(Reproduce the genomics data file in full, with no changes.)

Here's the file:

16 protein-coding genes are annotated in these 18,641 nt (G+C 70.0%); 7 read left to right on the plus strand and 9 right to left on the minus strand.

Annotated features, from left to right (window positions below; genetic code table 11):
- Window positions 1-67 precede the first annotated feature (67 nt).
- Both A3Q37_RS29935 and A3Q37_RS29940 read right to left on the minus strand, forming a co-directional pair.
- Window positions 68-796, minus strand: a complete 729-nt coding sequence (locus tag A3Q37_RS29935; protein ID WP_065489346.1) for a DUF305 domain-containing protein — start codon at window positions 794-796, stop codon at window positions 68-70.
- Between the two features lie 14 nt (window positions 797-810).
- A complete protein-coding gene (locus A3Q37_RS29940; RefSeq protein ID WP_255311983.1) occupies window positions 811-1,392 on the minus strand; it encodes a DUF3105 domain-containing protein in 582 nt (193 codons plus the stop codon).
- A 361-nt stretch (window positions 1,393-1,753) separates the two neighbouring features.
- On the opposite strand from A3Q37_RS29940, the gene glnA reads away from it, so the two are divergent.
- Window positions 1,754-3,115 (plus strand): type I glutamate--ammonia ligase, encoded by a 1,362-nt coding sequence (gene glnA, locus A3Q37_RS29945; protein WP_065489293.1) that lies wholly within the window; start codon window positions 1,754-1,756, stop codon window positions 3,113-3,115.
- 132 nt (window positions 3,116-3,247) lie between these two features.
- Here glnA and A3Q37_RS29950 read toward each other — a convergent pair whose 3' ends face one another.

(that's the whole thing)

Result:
16 protein-coding genes are annotated in these 18,641 nt (G+C 70.0%); 7 read left to right on the plus strand and 9 right to left on the minus strand.

Annotated features, from left to right (window positions below; genetic code table 11):
- Window positions 1-67 precede the first annotated feature (67 nt).
- Both A3Q37_RS29935 and A3Q37_RS29940 read right to left on the minus strand, forming a co-directional pair.
- Window positions 68-796, minus strand: a complete 729-nt coding sequence (locus tag A3Q37_RS29935; protein ID WP_065489346.1) for a DUF305 domain-containing protein — start codon at window positions 794-796, stop codon at window positions 68-70.
- Between the two features lie 14 nt (window positions 797-810).
- A complete protein-coding gene (locus A3Q37_RS29940; RefSeq protein ID WP_255311983.1) occupies window positions 811-1,392 on the minus strand; it encodes a DUF3105 domain-containing protein in 582 nt (193 codons plus the stop codon).
- A 361-nt stretch (window positions 1,393-1,753) separates the two neighbouring features.
- On the opposite strand from A3Q37_RS29940, the gene glnA reads away from it, so the two are divergent.
- Window positions 1,754-3,115 (plus strand): type I glutamate--ammonia ligase, encoded by a 1,362-nt coding sequence (gene glnA, locus A3Q37_RS29945; protein WP_065489293.1) that lies wholly within the window; start codon window positions 1,754-1,756, stop codon window positions 3,113-3,115.
- 132 nt (window positions 3,116-3,247) lie between these two features.
- Here glnA and A3Q37_RS29950 read toward each other — a convergent pair whose 3' ends face one another.